Thinking further on this, I wonder if the upgrade paths for visual instruments can go down a couple of routes:

- better quality views of generally the same targets

- the potential to see things that could not be seen be seen before.

Both have their attractions and when you have reached as far as you want or can on one route, you can switch to the other one.

Both can be very costly !

I've been down both paths and switched between them quite often as well :rolleyes2:

 

 

Very much as John has referred to here; the potential to see things that could not be seen before. This would mostly apply to dedicated galaxy cluster hunters, an 18" plus dob would become desirable. For most everything else, a moderate size aperture dob or other scope type would be applicable. Therefore it is perhaps determined by the type of visual observer you become in terms of what you specialise in observing or else if you are looking for an 'all round' aperture point. 10", 12", 14", 16" are popular and make a lot of sense, equally an 8" dob is a good all rounder. I like to focus attention upon large diffuse emission nebulae, balancing focal ratio with aperture is a consideration. Equipment evolves to best reflect your observing criteria. Being able to observe in good quality dark skies are far more significant, if you are a deep sky observer, than a notion for aperture fever.

41 minutes ago, Ships and Stars said:

One possible cure for aperture fever is spending hours preparing and packing a 20" dob, batteries, step ladder, camping gear, food, coffee, stove etc around to your dark sky site 60-ish miles from home because the forecast shows two very clear nights, then have nothing but high haze with a few midges swarming around! Then return home, unpack and clean everything, haha. I saw a very hazy Eastern Veil for a few minutes Wednesday night, then gave up and got some sleep. Thursday night the same. SQM was showing a max of 21.25 instead of 21.75-21.9, that's how humid/hazy it was unless there was high cloud I couldn't see.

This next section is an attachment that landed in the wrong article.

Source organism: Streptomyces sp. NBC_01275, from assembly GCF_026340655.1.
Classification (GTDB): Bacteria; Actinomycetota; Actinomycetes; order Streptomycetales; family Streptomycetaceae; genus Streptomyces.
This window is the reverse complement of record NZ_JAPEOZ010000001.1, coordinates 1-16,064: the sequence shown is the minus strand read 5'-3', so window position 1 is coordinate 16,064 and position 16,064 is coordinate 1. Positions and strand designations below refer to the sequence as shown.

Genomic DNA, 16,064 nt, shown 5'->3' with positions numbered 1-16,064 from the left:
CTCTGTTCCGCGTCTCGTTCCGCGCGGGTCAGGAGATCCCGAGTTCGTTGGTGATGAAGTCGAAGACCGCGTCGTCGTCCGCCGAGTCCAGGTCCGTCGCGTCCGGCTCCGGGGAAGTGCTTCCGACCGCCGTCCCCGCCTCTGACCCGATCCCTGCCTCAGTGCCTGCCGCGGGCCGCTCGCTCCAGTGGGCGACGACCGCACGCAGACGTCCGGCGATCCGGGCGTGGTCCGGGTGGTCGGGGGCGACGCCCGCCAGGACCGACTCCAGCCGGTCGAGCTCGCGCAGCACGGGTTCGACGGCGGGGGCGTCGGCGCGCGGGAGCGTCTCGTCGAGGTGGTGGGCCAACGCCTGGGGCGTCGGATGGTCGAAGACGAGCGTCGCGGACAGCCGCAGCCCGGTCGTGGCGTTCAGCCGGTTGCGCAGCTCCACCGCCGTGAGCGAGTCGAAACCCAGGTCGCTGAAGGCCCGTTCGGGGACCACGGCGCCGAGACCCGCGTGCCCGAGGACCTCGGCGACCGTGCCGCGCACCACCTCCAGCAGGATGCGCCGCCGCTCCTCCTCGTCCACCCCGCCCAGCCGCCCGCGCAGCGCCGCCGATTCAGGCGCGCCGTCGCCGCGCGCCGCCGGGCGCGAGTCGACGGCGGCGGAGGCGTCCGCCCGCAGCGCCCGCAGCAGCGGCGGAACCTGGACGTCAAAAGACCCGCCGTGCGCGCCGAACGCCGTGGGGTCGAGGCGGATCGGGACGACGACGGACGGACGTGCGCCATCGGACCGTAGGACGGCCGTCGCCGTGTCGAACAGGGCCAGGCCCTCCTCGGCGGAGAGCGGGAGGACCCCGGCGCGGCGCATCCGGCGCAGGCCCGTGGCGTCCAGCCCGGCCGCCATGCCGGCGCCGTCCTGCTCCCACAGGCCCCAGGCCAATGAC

Forecast tonight looking excellent again, but I'm packing the 12" non-goto dob and binoculars this time if I have the energy to drive out once the kids are asleep!

It does of course give stunning views when everything comes together, but it can be frustrating when it doesn't!

I'm seriously thinking about finding a semi-permanent home for the 20" dob in a shed or cabin, etc on a farm or estate somewhere remote so I don't have to pack it around all the time.

 

Can appreciate that is definitely a hand full and with the uncertainty of high haze and midges on arrival. We are certainly a bit crazy, but nonetheless committed. I hauled my 14" dob into the car on Thursday, the first time out, I later learnt, with it since mid January. This year of course has and continues to be unpredictable and restrictive, yet once set up I felt that I started to relax and the time between just melted away. Gaining in aperture definitely evokes a balancing appreciation for small refractor, binocular observing.

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Lots of good points made on here. Here's my experience: